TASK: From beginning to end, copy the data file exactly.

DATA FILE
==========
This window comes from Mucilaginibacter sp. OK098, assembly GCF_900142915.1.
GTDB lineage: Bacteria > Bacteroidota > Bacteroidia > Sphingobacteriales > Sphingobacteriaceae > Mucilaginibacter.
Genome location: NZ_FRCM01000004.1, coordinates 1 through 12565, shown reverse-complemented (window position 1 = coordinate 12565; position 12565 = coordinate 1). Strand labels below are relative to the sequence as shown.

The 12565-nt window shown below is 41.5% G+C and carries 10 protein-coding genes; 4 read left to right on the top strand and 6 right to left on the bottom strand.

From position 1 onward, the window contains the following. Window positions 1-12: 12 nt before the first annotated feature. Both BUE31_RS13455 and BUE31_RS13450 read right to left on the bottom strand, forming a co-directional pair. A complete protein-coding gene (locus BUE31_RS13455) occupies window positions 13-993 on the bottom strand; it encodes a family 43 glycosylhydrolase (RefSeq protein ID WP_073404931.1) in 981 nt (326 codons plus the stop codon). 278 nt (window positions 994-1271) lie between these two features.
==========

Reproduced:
This window comes from Mucilaginibacter sp. OK098, assembly GCF_900142915.1.
GTDB lineage: Bacteria > Bacteroidota > Bacteroidia > Sphingobacteriales > Sphingobacteriaceae > Mucilaginibacter.
Genome location: NZ_FRCM01000004.1, coordinates 1 through 12565, shown reverse-complemented (window position 1 = coordinate 12565; position 12565 = coordinate 1). Strand labels below are relative to the sequence as shown.

The 12565-nt window shown below is 41.5% G+C and carries 10 protein-coding genes; 4 read left to right on the top strand and 6 right to left on the bottom strand.

From position 1 onward, the window contains the following. Window positions 1-12: 12 nt before the first annotated feature. Both BUE31_RS13455 and BUE31_RS13450 read right to left on the bottom strand, forming a co-directional pair. A complete protein-coding gene (locus BUE31_RS13455) occupies window positions 13-993 on the bottom strand; it encodes a family 43 glycosylhydrolase (RefSeq protein ID WP_073404931.1) in 981 nt (326 codons plus the stop codon). 278 nt (window positions 994-1271) lie between these two features.